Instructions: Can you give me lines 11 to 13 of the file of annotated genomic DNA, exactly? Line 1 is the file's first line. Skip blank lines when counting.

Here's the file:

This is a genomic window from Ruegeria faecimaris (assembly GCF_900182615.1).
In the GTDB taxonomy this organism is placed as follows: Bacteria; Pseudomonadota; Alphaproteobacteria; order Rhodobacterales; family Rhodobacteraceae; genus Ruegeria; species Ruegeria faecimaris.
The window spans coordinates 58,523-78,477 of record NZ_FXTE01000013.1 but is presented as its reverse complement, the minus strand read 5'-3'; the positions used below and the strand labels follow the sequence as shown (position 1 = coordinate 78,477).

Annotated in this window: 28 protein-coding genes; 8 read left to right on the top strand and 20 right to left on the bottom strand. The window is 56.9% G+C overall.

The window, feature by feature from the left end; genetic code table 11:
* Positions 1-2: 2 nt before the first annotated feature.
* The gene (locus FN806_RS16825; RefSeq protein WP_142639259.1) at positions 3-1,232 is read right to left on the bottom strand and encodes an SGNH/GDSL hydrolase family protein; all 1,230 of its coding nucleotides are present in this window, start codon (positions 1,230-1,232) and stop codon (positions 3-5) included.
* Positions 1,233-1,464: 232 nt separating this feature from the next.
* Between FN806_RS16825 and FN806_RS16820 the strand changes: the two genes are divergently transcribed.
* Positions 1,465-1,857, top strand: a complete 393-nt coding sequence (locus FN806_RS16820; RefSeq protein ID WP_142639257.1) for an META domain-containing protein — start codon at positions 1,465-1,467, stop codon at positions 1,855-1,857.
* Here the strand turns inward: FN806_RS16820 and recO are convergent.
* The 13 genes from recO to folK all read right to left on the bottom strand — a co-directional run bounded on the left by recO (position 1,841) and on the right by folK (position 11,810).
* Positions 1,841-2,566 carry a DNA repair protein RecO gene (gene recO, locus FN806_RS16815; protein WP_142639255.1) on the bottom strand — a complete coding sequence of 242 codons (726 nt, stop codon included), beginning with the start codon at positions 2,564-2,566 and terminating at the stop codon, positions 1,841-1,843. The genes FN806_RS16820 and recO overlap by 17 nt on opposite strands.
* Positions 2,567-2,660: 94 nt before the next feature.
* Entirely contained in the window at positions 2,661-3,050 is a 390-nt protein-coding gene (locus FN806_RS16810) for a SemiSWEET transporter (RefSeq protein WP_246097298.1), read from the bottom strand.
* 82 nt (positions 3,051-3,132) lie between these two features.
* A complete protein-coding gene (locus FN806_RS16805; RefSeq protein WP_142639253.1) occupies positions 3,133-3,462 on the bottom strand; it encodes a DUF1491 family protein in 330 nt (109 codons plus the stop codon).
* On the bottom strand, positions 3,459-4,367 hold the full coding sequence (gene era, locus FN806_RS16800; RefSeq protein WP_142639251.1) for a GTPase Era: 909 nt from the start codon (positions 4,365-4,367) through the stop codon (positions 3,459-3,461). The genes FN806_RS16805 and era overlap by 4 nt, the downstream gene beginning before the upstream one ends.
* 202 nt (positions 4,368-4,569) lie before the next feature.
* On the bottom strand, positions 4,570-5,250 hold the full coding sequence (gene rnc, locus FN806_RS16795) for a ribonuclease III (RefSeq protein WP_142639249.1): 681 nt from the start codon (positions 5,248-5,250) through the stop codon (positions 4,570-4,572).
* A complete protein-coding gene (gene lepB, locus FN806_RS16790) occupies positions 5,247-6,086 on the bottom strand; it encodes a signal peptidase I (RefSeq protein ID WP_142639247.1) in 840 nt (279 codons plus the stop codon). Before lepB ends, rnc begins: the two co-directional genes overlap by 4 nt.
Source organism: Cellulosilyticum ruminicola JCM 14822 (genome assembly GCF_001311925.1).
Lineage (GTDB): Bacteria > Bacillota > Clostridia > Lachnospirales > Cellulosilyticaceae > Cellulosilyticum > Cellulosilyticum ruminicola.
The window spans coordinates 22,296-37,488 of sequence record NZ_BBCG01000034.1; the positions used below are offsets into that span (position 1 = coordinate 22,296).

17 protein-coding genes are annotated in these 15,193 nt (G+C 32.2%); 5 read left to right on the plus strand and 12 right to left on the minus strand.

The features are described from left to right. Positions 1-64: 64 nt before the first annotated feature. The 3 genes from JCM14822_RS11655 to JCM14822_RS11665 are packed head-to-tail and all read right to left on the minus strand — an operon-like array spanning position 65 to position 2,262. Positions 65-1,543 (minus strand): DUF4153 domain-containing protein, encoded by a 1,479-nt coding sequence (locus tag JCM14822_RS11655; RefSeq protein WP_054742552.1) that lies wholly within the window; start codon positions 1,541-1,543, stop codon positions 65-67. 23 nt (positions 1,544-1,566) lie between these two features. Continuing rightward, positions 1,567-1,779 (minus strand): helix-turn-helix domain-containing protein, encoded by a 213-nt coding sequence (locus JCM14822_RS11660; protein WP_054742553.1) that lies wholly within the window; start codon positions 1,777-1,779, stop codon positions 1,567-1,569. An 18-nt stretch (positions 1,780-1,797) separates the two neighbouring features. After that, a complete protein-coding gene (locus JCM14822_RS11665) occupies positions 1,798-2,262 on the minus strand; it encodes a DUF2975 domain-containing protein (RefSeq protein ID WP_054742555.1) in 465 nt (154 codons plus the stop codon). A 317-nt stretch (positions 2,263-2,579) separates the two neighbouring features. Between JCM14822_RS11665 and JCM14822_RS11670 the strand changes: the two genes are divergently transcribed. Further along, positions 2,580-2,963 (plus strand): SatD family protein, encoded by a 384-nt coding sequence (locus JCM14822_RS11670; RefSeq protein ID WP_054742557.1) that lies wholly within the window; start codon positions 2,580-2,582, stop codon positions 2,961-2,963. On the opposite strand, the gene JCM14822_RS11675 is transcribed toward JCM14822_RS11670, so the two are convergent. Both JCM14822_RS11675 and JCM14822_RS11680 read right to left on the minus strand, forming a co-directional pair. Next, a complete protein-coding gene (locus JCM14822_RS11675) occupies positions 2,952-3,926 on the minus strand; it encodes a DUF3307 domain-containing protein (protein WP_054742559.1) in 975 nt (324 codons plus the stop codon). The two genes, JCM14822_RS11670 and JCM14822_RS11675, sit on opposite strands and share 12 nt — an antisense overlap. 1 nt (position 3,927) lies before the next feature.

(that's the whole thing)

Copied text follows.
* Here the strand turns inward: FN806_RS16820 and recO are convergent.
* The 13 genes from recO to folK all read right to left on the bottom strand — a co-directional run bounded on the left by recO (position 1,841) and on the right by folK (position 11,810).
* Positions 1,841-2,566 carry a DNA repair protein RecO gene (gene recO, locus FN806_RS16815; protein WP_142639255.1) on the bottom strand — a complete coding sequence of 242 codons (726 nt, stop codon included), beginning with the start codon at positions 2,564-2,566 and terminating at the stop codon, positions 1,841-1,843. The genes FN806_RS16820 and recO overlap by 17 nt on opposite strands.